San Francisco Examines Potential Speed Limit Reductions To Achieve Ending Pedestrian Fatalities
To fuel your love of cars,
visit the Autos section.
Get Breaking News First
Trending Stories On CBS SF
Strange Bedfellows: Silicon Valley Techies ‘Like’ Conservative Senator Rand Paul
Peaches, Nectarines, Plums Recalled from Costco, Trader Joe’s After Listeria Bacteria Discovered
$50,000 Painting Discovered Tucked Away In Fremont Museum Attic, Confirmed On PBS’s Antiques Roadshow
SoCal Homeowners Spray-Painting Lawns Green To Avoid Water Fees During Drought
Daredevil Motorcyclist Arrested In April For Illegal Stunts Wrecks Corvette In Oakland; 1 Dead
SAN FRANCISCO (KCBS)— San Francisco will consider lowering speed limits on city streets to as low as 20 miles an hour in some cases to achieve its goal of ending pedestrian fatalities.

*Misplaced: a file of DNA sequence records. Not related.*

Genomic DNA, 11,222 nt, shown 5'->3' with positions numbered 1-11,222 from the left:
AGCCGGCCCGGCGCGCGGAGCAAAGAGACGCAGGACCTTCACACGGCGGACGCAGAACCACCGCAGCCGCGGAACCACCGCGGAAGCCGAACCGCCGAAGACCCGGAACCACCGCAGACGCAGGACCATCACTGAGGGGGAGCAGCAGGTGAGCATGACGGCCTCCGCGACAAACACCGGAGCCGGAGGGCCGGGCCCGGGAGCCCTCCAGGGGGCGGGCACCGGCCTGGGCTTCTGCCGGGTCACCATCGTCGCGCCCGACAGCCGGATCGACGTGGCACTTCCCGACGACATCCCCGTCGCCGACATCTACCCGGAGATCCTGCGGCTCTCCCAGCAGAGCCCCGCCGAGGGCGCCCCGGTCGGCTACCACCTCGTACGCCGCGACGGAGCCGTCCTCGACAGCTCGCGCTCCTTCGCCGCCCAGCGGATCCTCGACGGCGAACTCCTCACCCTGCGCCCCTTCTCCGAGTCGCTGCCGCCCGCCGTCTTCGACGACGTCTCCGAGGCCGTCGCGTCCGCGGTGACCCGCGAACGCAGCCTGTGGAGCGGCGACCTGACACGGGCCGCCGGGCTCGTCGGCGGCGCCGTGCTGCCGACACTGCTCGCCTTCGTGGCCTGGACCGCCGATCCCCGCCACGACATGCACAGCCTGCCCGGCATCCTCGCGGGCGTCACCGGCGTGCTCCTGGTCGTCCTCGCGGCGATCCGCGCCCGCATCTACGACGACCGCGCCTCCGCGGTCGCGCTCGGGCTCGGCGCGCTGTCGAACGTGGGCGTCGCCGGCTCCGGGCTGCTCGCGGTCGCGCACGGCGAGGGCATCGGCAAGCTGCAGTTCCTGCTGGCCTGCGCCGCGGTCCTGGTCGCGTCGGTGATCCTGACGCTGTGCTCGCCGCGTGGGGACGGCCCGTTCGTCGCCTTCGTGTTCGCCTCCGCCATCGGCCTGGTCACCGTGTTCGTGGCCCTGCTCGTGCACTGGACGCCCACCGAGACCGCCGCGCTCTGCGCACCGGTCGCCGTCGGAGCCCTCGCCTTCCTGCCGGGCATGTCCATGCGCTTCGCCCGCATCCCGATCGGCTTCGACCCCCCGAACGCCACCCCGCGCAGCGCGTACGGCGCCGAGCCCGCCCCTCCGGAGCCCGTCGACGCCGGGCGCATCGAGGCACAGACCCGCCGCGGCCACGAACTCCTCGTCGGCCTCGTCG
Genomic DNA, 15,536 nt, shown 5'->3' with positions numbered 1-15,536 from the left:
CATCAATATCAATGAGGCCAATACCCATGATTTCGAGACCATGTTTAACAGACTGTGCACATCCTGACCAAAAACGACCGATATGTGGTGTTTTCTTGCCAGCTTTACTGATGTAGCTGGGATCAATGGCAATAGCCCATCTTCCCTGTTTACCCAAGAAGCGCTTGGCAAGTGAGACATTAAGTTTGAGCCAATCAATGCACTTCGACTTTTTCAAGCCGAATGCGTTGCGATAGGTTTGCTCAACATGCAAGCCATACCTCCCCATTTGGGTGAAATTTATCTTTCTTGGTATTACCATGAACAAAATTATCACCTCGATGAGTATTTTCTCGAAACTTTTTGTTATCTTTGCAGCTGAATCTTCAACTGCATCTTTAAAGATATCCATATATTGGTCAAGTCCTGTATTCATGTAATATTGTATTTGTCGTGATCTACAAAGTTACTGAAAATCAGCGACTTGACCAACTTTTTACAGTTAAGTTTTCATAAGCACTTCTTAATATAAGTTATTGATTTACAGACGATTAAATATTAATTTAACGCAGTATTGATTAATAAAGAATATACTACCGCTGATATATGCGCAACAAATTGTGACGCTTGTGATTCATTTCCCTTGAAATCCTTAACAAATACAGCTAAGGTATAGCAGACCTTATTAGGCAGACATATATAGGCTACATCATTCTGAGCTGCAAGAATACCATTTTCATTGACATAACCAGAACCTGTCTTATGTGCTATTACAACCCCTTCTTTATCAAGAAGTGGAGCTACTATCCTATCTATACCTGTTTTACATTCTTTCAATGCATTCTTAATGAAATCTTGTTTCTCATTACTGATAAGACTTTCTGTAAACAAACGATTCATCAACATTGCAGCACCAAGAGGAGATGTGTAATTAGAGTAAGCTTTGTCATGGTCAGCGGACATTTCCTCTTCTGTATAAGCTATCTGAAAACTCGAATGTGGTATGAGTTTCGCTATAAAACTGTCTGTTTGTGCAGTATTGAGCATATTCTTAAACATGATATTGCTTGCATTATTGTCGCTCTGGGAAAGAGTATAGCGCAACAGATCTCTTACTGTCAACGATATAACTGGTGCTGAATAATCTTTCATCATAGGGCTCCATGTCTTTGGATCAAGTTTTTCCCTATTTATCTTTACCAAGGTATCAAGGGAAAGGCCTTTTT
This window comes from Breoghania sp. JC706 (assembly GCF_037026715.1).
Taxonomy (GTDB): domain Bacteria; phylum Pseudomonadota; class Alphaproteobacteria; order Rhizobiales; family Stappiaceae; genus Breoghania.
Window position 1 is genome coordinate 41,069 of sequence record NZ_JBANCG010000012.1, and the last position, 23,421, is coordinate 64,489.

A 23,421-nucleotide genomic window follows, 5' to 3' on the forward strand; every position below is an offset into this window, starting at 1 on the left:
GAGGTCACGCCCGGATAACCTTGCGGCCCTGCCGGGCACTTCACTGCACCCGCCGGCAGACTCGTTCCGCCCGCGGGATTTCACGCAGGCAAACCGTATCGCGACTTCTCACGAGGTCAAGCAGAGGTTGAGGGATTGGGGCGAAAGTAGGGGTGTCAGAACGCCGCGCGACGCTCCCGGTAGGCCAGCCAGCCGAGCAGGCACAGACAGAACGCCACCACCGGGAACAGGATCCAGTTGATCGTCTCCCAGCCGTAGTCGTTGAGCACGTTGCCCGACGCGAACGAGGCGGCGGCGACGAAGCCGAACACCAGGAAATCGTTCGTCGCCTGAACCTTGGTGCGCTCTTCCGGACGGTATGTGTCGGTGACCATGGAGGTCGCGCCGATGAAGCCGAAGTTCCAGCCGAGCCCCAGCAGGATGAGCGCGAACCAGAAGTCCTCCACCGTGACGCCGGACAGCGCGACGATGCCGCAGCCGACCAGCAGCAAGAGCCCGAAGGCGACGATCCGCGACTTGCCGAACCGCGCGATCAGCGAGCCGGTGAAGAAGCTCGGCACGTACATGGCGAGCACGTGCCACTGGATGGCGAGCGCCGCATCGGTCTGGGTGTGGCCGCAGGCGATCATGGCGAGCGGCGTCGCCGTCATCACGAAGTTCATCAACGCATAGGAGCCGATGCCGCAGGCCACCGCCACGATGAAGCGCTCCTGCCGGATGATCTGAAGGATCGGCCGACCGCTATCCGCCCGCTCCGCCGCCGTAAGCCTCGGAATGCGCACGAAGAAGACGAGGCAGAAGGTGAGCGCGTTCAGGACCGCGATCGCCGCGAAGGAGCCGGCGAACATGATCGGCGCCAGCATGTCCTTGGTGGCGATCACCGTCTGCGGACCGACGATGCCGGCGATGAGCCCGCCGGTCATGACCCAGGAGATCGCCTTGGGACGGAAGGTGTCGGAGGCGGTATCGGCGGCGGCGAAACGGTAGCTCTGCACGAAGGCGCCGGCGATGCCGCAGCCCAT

In 2013, 21 pedestrians were killed on the city’s streets, but according to City Supervisor Eric Mar, many of them would have survived had those motorists who hit them been driving slower.
“Pedestrians being struck by a car travelling 20 miles an hour have a 95 percent chance of survival. At just 40 miles an hour, only 15 percent of the people hit by cars survive,” Mar said.
Mar introduced a resolution asking the budget analyst to examine the effects of fast driving on fatal accidents with an eye toward dropping speeds five to 10 miles per hour, or even down to 20 miles an hour, which is already being done in New York, Paris and elsewhere.
“In Switzerland, reduction in speed limits has lead to savings of $120 million to $130 million as a result of fewer accidents,” Mar said.
San Francisco’s Vision Zero policy seeks to reduce pedestrian fatalities to zero by 2020.